Project would eliminate gorge eyesore

Project would eliminate gorge eyesore

Tom Koenniger’s recent column (Development seeks to chip away at gorge, Wednesday, March 26, 2008) used the metaphor of diamond cutting to illustrate his opposition to proposals by Broughton and SDS Lumber Companies. If the Columbia Gorge is the “$1 billion” diamond analogized by Koenninger, then surely the Broughton Mill–a decaying former industrial site in the center of the National Scenic Area, would be analogous to an impurity in diamonds that gemologists call “inclusions”. Just as skilled diamond cutters enhance the value of diamonds by eliminating inclusions, the Gorge Commission is exercising responsible stewardship by amending the Management Plan to create a means of eliminating what it terms a “discordant feature in the landscape”.

Monday, March 31, 2008
By Jason Spadaro

Not only does the Gorge Commission’s proposed plan amendment require “elimination of industrial uses and removal of all portions of the industrial complex that are not planned for use as part of the resort”, it also requires that scenic, natural, cultural, and recreational resources be enhanced for public benefit.   Enhancements proposed by Broughton include new public recreation opportunities and protecting critical open space, scenic vistas and habitats.  While the current Management Plan only requires protection, the proposed amendment elevates the standard for this project to enhancement of Scenic Area resources.  Thus, after removing the ugly inclusion, the skilled diamond cutter is able to enhance all facets of the diamond as identified in the National Scenic Area Act, thereby improving its quality.

In addition to safeguarding the scenic, natural, cultural, and recreational resources of the Scenic Area, the Gorge Commission is charged with an equally important second purpose: “to protect and support the economy of the Columbia River Gorge area.” Redeveloping a derelict former industrial site to a resort that cleans up an old mill, improves public recreation and boosts the economies of the nearby urban areas offers the Gorge Commission an unparalleled opportunity to fulfill the second purpose of the Act.  Koenninger may have forgotten, but the legislation that created the National Scenic Area did not create a National Park but rather sought a balance of resource protection and economic development.  The Gorge Commission is dutifully administering this balance—a balance reflected in the proposed recreation resorts plan amendment.  As an environmentally sustainable redevelopment, the Broughton Landing proposal would provide recreation facilities and preservation of natural lands open to public enjoyment along with jobs, enhancing both the environment and the economy.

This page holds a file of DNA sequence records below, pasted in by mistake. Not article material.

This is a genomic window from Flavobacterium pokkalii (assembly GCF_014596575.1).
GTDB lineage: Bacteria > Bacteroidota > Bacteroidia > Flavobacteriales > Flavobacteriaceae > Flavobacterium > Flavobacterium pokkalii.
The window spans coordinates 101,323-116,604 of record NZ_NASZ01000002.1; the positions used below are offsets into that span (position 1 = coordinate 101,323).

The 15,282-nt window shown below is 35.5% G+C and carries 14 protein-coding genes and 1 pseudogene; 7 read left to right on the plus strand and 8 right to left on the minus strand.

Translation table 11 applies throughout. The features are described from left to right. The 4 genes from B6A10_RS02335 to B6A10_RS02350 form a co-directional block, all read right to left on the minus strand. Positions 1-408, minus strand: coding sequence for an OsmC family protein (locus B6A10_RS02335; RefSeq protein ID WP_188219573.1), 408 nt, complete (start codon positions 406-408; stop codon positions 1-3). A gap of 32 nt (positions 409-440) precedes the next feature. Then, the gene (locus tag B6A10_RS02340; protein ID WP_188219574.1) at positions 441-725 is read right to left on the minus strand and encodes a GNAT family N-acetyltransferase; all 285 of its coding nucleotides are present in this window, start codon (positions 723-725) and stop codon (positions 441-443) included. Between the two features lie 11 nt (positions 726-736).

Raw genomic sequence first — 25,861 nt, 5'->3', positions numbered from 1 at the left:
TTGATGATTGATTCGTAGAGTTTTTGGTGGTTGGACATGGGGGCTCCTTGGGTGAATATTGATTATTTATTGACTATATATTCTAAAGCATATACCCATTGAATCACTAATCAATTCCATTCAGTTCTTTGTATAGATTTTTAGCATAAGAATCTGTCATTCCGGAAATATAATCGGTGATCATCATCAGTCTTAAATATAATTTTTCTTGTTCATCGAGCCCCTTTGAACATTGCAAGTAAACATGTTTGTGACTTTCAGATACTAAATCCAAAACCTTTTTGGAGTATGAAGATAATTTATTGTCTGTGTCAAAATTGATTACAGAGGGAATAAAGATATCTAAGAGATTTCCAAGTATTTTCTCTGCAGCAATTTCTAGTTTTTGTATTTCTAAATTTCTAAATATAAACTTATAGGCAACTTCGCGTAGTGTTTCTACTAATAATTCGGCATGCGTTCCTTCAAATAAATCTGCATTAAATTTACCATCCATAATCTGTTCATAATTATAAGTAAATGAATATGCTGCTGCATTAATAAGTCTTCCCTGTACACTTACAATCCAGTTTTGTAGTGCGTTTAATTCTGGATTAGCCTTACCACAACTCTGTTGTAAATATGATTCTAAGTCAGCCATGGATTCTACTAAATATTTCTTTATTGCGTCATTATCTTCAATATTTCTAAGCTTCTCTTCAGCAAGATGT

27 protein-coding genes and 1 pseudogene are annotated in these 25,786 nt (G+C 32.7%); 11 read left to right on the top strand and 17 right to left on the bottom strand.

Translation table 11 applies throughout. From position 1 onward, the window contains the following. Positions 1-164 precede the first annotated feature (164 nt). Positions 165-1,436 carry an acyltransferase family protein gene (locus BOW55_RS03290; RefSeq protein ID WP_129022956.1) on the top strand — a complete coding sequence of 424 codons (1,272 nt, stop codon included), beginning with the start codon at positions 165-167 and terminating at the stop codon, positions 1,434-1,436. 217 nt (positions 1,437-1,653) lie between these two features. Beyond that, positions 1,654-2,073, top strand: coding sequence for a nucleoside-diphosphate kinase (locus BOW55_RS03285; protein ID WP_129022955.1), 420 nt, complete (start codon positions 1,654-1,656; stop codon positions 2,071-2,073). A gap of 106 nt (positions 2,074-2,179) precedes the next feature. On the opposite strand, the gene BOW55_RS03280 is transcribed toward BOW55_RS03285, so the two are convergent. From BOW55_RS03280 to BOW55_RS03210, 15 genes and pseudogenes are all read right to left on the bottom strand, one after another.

Reading Koenninger’s column, I could not help being struck by the irony of his position that PGE’s coal-fired generation plant and our proposed wind turbines outside of the National Scenic Area both “chip away at the diamond”.   How with a straight face can one attack a coal-fired generation plant that “poisons the air” and causes acid rain destroying delicate plants and Native American petroglyphs in one paragraph, and then decry wind turbines located outside of the Scenic Area in the very next?  Unless we give up our growing demand for electricity, we have to get our power from somewhere.  While the Columbia River Gorge is a spectacular diamond to the eye, it’s also a spectacular Venturi to the air, creating an opportunity for areas located outside of the Scenic Area to produce wind-generated electricity that can help save our National Scenic Area from coal-fired air-pollution. 

For individuals observing these issues from a distance, without benefit of touring the sites first-hand, the cries to protect the Gorge from threat of development may sound logical.  But the owners of Broughton Lumber, SDS Lumber, and the many other families who have lived and worked in the Columbia River Gorge for generations cherish its magnificence as well.  This respect for beauty, nature, history and our economy, is captured in environmentally sustainable development proposals like Broughton Landing, which is recycling a remnant from an era of the past, and a wind farm located outside the boundaries of the Scenic Area, which is embracing a new one.

Jason Spadaro is president of SDS Lumber Company, manager of Broughton Lumber Company and a resident of the Columbia River Gorge